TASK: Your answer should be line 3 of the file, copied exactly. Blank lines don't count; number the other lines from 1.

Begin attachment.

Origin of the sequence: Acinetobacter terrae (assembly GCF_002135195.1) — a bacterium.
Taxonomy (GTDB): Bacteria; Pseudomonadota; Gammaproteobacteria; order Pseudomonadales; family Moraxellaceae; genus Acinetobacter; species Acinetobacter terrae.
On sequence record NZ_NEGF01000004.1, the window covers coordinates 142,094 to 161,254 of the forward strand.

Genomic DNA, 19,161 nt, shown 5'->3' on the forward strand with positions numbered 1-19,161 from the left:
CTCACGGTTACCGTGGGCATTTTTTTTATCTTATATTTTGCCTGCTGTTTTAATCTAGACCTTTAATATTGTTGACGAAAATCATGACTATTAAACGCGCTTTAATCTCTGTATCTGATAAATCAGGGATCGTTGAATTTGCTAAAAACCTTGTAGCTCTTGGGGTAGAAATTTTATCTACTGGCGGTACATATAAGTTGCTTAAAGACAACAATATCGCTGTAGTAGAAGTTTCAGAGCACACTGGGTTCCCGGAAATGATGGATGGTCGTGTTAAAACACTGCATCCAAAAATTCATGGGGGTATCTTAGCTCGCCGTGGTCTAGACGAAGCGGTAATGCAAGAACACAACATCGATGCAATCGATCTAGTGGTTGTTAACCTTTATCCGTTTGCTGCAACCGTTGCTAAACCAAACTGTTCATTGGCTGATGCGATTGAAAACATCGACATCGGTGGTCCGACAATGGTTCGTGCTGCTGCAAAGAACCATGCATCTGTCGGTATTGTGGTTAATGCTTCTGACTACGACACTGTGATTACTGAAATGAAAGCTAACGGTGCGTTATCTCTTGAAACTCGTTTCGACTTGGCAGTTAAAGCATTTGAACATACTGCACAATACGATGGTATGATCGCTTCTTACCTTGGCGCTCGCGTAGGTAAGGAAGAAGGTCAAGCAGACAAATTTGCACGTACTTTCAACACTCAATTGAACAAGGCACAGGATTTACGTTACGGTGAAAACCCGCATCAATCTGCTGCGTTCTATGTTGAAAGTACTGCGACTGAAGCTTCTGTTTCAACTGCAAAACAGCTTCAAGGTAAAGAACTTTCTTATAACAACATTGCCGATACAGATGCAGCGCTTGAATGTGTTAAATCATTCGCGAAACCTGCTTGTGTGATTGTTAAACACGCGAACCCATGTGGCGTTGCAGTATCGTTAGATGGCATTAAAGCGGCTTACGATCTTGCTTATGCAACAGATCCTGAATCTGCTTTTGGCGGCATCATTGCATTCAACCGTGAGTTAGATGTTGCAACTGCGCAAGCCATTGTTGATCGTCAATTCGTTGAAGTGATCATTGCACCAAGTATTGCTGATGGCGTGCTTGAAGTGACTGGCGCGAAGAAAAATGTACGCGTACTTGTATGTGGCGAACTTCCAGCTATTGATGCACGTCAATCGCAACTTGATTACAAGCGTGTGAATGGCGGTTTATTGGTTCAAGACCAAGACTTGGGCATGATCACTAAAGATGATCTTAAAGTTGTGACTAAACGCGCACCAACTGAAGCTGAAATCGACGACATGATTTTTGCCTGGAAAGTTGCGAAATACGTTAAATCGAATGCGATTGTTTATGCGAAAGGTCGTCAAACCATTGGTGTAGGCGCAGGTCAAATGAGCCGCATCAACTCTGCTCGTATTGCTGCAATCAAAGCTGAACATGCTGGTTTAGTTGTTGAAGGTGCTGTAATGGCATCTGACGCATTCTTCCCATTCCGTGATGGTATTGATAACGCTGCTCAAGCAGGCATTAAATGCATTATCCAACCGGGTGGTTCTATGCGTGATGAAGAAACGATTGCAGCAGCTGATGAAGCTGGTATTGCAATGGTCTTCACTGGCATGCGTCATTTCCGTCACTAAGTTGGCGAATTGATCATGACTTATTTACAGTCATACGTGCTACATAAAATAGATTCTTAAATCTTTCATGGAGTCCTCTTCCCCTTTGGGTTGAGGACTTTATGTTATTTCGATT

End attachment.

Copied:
On sequence record NZ_NEGF01000004.1, the window covers coordinates 142,094 to 161,254 of the forward strand.